Wednesday, October 24, 2012

African Amulets (and a thank you)

A very big thank you goes out to Phyl over at There's a Dragon in my Art Room (one of my very favorite art ed blogs) for mentioning ARTipelago in a recent post about new blogs! (I may or may not have had a much longer post written, in which I expressed my immense gratitude, wrote that I felt I had just won a prestigious and coveted award, and then deleted it out of embarrassment for being so excited...)

Since I got the shout-out, I figured I should post something today. And so, without further ado, I give you fourth grade African Amulets (in the making)! This is a lesson I've been doing for a few years now, and it's a favorite of the kids and yours truly. I came across it in an old issue of Arts & Activities and promise to give credit to the author as soon as I relocate the mag.

The lesson article was titled "Clay for the Kiln-less," and HELLO, that's me. Neither of my buildings has a kiln, so usually I am forced to use ( hideous nightmare-ish awful) air-dry clay. It cracks, it's brittle, it's my arch enemy. For the amulets, we use salt dough. It's easy to whip up in whatever quantity I need, it's cheap to make, and I can bake it in my regular ol' oven at home.

We start with an intro day, during which we identify some of the characteristics of traditional African art (focusing on masks and amulets). The kids get modeling clay to practice and sort out ideas.



One girl said, "mine looks like my sister before coffee." HA!

On the second day, we use the dough. The kiddos love sprinkling flour on their surface, and hearing about how I take the amulets home to bake, where Mr. Connell smells the dough baking and assumes I'm baking for him, and sometimes samples a project or two (they love any story that involves the mysterious Mr. Connell).



That's as far as we've gotten thus far. Next week we'll stain the baked dough using earth tones, a post for another day!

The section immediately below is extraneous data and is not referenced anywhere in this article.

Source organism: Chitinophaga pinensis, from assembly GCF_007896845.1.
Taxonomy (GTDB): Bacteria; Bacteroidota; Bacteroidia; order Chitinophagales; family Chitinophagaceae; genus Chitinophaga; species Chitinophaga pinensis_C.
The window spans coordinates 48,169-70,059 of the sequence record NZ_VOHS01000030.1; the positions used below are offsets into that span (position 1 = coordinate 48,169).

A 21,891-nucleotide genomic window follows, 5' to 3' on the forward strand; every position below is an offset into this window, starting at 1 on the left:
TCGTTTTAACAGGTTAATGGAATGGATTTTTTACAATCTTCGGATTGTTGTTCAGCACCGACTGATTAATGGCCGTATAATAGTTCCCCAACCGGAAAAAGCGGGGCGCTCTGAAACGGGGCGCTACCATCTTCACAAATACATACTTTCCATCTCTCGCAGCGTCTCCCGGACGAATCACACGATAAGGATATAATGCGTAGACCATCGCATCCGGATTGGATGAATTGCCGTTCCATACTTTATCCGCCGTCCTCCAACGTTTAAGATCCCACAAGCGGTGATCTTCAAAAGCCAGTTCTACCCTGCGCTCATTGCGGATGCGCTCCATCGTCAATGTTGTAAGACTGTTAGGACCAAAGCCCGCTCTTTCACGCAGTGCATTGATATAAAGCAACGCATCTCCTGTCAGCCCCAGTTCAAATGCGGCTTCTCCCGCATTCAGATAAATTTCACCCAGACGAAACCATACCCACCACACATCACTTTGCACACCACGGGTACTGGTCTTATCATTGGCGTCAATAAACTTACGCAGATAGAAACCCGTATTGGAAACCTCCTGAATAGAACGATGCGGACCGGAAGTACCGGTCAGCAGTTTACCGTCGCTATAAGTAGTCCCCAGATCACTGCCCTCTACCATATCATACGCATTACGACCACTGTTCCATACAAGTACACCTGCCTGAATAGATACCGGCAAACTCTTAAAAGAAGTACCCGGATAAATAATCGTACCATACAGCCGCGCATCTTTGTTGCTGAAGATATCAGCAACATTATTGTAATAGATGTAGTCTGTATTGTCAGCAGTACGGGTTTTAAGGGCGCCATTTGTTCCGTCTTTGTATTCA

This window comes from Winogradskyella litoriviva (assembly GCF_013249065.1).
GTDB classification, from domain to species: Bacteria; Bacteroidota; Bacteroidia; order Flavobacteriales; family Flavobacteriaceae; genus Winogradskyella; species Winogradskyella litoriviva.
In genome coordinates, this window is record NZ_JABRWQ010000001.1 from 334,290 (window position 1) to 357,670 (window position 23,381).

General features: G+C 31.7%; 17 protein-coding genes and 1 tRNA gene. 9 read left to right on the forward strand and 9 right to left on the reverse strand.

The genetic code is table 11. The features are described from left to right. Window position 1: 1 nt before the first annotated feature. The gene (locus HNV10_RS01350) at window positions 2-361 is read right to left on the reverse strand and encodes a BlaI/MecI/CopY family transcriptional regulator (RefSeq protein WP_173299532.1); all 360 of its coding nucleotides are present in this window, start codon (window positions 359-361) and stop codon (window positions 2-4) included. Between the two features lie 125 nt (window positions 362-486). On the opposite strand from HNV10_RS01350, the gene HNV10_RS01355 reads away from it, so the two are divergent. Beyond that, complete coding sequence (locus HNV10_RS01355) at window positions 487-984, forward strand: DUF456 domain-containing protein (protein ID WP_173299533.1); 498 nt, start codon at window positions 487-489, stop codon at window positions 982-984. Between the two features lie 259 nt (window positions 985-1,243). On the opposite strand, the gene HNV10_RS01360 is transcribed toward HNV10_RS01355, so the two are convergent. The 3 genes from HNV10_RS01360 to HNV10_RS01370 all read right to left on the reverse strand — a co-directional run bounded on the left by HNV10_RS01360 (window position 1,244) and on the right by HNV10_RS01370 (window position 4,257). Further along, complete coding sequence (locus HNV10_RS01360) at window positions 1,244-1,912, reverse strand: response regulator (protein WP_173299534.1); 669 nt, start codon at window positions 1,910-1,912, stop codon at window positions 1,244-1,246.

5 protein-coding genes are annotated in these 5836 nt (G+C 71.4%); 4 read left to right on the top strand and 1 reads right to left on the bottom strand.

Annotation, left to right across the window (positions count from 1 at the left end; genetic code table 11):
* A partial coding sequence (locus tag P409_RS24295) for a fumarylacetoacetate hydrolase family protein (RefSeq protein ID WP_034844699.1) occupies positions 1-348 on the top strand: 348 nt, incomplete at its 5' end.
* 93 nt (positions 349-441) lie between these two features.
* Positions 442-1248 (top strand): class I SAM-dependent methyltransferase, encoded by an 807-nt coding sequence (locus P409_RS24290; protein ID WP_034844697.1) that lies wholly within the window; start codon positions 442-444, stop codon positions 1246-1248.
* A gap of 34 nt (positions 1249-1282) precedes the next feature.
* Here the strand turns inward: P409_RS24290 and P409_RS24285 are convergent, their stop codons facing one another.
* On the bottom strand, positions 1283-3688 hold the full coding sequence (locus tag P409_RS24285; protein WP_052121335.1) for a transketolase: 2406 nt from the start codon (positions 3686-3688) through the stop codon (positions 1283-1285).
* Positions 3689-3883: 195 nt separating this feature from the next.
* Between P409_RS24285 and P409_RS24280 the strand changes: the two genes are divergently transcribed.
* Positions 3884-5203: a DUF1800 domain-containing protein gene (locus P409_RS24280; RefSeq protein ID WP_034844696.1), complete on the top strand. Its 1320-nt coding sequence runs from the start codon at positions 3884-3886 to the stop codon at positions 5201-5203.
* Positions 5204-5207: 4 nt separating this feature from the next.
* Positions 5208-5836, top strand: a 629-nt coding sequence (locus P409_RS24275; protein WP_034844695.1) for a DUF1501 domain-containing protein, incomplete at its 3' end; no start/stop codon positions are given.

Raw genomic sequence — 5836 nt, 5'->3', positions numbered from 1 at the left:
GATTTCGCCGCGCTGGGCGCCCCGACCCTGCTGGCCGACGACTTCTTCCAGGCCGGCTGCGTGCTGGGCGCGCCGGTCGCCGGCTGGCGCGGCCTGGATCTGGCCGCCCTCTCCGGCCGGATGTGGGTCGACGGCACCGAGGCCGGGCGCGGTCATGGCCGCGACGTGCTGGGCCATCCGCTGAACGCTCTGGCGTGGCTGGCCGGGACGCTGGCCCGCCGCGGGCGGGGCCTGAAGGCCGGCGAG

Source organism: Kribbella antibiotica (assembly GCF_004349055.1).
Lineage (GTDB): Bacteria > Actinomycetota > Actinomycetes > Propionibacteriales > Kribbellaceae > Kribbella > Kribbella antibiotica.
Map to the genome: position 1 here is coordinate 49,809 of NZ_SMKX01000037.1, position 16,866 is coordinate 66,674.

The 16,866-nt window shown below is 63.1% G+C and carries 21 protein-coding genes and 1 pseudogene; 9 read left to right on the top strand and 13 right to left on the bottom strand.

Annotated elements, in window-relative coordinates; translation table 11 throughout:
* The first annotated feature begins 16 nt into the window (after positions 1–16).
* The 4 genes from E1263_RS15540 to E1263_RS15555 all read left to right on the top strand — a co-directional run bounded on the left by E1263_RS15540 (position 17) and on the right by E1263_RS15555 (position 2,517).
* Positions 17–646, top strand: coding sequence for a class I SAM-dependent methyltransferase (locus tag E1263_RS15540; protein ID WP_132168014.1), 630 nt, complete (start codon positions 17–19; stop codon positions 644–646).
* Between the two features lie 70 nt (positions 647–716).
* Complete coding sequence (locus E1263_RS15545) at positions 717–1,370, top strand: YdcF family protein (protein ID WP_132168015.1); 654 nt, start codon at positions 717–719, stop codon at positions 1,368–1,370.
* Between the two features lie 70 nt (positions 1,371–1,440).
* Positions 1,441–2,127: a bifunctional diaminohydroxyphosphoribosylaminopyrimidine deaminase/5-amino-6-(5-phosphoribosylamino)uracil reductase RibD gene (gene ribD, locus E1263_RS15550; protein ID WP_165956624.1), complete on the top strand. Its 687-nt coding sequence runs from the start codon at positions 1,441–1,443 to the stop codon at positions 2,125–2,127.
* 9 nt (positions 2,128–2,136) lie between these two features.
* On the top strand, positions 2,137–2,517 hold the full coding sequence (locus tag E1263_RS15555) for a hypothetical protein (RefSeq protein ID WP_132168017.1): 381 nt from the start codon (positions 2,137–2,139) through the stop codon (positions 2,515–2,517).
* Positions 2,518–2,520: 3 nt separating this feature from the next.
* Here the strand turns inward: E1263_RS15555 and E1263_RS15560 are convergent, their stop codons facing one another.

A shot from last year--more to come.
Thanks again, Phyl! :-)

6 comments :

  1. Congratulations on your new blog! You've such a great sense of humor- it's a joy to read :) I'm also a new blogger in PA and kiln-less, too. Maybe we'll see each other at 2013 PAEA!

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    1. Thank you for the congrats and the compliment! I just hopped over to your blog and immediately fell for your little Louise Nevelsons--and that's just your most recent post, so I have a feeling that your blog will be keeping me busy! Hope you're staying high and dry where you are--my brother lives in West Chester and I know he's off of work today, as are we here near Harrisburg.

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  2. I am enjoying your blog :) Will be following now with pleasure! I'd love you to visit me at Dream Painters :)Elizabeth

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    1. Thanks, Elizabeth! I've just become your 72nd follower! ;)

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  3. This is a terrific idea! I have seen other teachers use salt dough in their classes but I haven't done it yet in mine. I might just have to try it for an art club activity coming up just to try it out before I do it with my classes!

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    1. I test things out on my art club, too! They're such good little guinea pigs. I highly recommend this lesson. It gets rave reviews from all of the kiddos. Best of luck, and enjoy!

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